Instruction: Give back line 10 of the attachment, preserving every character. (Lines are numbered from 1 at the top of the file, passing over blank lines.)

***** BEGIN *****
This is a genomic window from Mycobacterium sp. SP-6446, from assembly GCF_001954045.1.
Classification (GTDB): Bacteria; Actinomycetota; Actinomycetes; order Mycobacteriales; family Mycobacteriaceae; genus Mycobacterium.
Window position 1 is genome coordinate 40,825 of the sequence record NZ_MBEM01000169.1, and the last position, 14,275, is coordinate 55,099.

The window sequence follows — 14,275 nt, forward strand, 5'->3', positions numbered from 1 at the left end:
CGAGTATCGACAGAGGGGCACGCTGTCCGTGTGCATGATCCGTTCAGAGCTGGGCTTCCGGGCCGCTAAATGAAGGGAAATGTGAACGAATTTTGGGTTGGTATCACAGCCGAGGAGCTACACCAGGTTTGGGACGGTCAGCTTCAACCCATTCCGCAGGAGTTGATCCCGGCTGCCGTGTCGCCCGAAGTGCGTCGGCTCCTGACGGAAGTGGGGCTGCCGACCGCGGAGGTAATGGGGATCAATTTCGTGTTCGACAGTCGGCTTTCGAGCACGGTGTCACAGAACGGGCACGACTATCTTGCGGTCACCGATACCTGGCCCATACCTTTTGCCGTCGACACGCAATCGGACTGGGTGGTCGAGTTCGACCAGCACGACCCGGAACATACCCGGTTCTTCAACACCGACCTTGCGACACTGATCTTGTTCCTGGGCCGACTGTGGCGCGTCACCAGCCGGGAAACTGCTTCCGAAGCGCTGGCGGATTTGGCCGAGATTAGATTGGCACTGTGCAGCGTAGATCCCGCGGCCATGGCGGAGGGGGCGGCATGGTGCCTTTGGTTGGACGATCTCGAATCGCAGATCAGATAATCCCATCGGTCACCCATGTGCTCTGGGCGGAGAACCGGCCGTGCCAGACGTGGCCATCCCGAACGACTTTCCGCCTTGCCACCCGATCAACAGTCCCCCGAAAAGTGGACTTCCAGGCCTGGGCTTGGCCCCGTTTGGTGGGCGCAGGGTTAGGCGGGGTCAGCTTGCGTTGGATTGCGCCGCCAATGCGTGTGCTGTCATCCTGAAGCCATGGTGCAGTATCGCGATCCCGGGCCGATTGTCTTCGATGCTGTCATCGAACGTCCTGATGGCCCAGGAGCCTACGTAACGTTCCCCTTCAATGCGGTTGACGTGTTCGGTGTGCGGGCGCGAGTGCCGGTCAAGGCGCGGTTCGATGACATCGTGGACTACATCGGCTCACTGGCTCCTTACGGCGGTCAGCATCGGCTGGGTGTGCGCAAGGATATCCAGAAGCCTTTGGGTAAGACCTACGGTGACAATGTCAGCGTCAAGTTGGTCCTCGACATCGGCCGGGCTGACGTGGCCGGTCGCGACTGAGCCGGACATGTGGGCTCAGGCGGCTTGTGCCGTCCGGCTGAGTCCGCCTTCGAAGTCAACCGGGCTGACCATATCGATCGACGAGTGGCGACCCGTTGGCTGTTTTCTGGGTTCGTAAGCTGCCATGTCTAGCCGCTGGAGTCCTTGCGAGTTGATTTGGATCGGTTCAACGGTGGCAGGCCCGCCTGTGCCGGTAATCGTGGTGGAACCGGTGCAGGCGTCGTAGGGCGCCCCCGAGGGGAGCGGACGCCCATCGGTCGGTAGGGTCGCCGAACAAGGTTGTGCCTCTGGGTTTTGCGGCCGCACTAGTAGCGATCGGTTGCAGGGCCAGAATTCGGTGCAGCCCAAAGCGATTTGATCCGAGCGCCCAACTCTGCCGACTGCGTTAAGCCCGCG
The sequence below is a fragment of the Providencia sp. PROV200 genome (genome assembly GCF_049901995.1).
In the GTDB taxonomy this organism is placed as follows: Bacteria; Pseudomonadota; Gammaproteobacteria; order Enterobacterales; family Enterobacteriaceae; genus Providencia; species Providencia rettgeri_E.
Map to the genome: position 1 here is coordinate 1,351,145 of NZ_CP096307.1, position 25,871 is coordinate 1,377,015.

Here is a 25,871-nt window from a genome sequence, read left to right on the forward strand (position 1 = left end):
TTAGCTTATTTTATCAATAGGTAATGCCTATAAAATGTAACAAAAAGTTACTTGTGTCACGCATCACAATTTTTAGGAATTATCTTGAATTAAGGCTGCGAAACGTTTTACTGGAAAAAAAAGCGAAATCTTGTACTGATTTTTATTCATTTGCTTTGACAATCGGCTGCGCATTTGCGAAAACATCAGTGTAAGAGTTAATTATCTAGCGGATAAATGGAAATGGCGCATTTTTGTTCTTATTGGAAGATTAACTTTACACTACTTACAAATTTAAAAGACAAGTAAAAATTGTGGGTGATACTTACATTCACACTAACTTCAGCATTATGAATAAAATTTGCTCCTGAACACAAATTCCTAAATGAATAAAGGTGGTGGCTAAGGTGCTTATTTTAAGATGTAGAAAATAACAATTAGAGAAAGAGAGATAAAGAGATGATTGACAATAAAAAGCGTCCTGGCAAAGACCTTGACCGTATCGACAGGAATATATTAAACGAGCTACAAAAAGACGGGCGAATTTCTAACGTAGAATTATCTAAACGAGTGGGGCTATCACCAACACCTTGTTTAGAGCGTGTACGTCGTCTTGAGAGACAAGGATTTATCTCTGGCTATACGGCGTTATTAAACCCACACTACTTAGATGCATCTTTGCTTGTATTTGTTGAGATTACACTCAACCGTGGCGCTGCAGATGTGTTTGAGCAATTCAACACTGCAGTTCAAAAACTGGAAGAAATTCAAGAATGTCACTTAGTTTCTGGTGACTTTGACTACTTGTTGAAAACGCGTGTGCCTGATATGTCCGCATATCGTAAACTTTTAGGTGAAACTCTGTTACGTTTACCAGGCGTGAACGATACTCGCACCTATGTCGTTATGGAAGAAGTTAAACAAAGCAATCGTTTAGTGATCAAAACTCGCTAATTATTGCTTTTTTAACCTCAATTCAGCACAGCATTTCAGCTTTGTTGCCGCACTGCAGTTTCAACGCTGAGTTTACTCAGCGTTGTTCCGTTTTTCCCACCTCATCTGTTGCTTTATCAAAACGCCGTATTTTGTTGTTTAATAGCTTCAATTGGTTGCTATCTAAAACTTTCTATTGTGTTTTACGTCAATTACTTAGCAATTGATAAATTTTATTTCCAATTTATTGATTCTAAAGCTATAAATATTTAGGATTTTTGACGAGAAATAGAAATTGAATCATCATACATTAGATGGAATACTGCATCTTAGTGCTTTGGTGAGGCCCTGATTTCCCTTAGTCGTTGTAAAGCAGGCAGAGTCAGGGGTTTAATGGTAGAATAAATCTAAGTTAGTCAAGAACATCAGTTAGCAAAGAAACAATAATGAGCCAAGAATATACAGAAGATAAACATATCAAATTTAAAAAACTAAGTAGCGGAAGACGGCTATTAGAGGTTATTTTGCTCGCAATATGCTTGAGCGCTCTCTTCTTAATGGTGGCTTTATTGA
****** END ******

TTAGCTTATTTTATCAATAGGTAATGCCTATAAAATGTAACAAAAAGTTACTTGTGTCACGCATCACAATTTTTAGGAATTATCTTGAATTAAGGCTGCGAAACGTTTTACTGGAAAAAAAAGCGAAATCTTGTACTGATTTTTATTCATTTGCTTTGACAATCGGCTGCGCATTTGCGAAAACATCAGTGTAAGAGTTAATTATCTAGCGGATAAATGGAAATGGCGCATTTTTGTTCTTATTGGAAGATTAACTTTACACTACTTACAAATTTAAAAGACAAGTAAAAATTGTGGGTGATACTTACATTCACACTAACTTCAGCATTATGAATAAAATTTGCTCCTGAACACAAATTCCTAAATGAATAAAGGTGGTGGCTAAGGTGCTTATTTTAAGATGTAGAAAATAACAATTAGAGAAAGAGAGATAAAGAGATGATTGACAATAAAAAGCGTCCTGGCAAAGACCTTGACCGTATCGACAGGAATATATTAAACGAGCTACAAAAAGACGGGCGAATTTCTAACGTAGAATTATCTAAACGAGTGGGGCTATCACCAACACCTTGTTTAGAGCGTGTACGTCGTCTTGAGAGACAAGGATTTATCTCTGGCTATACGGCGTTATTAAACCCACACTACTTAGATGCATCTTTGCTTGTATTTGTTGAGATTACACTCAACCGTGGCGCTGCAGATGTGTTTGAGCAATTCAACACTGCAGTTCAAAAACTGGAAGAAATTCAAGAATGTCACTTAGTTTCTGGTGACTTTGACTACTTGTTGAAAACGCGTGTGCCTGATATGTCCGCATATCGTAAACTTTTAGGTGAAACTCTGTTACGTTTACCAGGCGTGAACGATACTCGCACCTATGTCGTTATGGAAGAAGTTAAACAAAGCAATCGTTTAGTGATCAAAACTCGCTAATTATTGCTTTTTTAACCTCAATTCAGCACAGCATTTCAGCTTTGTTGCCGCACTGCAGTTTCAACGCTGAGTTTACTCAGCGTTGTTCCGTTTTTCCCACCTCATCTGTTGCTTTATCAAAACGCCGTATTTTGTTGTTTAATAGCTTCAATTGGTTGCTATCTAAAACTTTCTATTGTGTTTTACGTCAATTACTTAGCAATTGATAAATTTTATTTCCAATTTATTGATTCTAAAGCTATAAATATTTAGGATTTTTGACGAGAAATAGAAATTGAATCATCATACATTAGATGGAATACTGCATCTTAGTGCTTTGGTGAGGCCCTGATTTCCCTTAGTCGTTGTAAAGCAGGCAGAGTCAGGGGTTTAATGGTAGAATAAATCTAAGTTAGTCAAGAACATCAGTTAGCAAAGAAACAATAATGAGCCAAGAATATACAGAAGATAAACATATCAAATTTAAAAAACTAAGTAGCGGAAGACGGCTATTAGAGGTTATTTTGCTCGCAATATGCTTGAGCGCTCTCTTCTTAATGGTGGCTTTATTGA